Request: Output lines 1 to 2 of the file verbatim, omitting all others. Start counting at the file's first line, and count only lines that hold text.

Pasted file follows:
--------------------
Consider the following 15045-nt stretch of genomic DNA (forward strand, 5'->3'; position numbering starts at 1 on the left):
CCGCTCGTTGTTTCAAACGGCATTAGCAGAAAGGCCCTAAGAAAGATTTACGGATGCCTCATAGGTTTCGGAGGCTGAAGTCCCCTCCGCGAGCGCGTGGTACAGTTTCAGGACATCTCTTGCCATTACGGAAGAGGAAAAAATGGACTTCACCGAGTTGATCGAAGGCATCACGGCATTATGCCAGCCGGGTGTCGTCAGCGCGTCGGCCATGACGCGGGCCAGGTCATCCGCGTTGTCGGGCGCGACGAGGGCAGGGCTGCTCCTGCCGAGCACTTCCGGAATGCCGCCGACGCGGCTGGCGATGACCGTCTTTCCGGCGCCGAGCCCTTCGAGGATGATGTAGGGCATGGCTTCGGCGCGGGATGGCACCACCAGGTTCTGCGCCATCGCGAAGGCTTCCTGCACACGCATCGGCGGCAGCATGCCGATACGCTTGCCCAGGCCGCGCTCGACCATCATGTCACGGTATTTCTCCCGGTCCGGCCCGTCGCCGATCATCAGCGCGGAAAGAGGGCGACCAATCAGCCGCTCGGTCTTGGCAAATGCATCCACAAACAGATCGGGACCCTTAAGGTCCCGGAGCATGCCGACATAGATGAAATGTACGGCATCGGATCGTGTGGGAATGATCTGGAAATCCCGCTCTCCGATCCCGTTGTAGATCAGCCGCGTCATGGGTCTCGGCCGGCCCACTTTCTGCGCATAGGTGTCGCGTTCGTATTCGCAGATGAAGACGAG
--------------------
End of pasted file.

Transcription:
Consider the following 15045-nt stretch of genomic DNA (forward strand, 5'->3'; position numbering starts at 1 on the left):
CCGCTCGTTGTTTCAAACGGCATTAGCAGAAAGGCCCTAAGAAAGATTTACGGATGCCTCATAGGTTTCGGAGGCTGAAGTCCCCTCCGCGAGCGCGTGGTACAGTTTCAGGACATCTCTTGCCATTACGGAAGAGGAAAAAATGGACTTCACCGAGTTGATCGAAGGCATCACGGCATTATGCCAGCCGGGTGTCGTCAGCGCGTCGGCCATGACGCGGGCCAGGTCATCCGCGTTGTCGGGCGCGACGAGGGCAGGGCTGCTCCTGCCGAGCACTTCCGGAATGCCGCCGACGCGGCTGGCGATGACCGTCTTTCCGGCGCCGAGCCCTTCGAGGATGATGTAGGGCATGGCTTCGGCGCGGGATGGCACCACCAGGTTCTGCGCCATCGCGAAGGCTTCCTGCACACGCATCGGCGGCAGCATGCCGATACGCTTGCCCAGGCCGCGCTCGACCATCATGTCACGGTATTTCTCCCGGTCCGGCCCGTCGCCGATCATCAGCGCGGAAAGAGGGCGACCAATCAGCCGCTCGGTCTTGGCAAATGCATCCACAAACAGATCGGGACCCTTAAGGTCCCGGAGCATGCCGACATAGATGAAATGTACGGCATCGGATCGTGTGGGAATGATCTGGAAATCCCGCTCTCCGATCCCGTTGTAGATCAGCCGCGTCATGGGTCTCGGCCGGCCCACTTTCTGCGCATAGGTGTCGCGTTCGTATTCGCAGATGAAGACGAG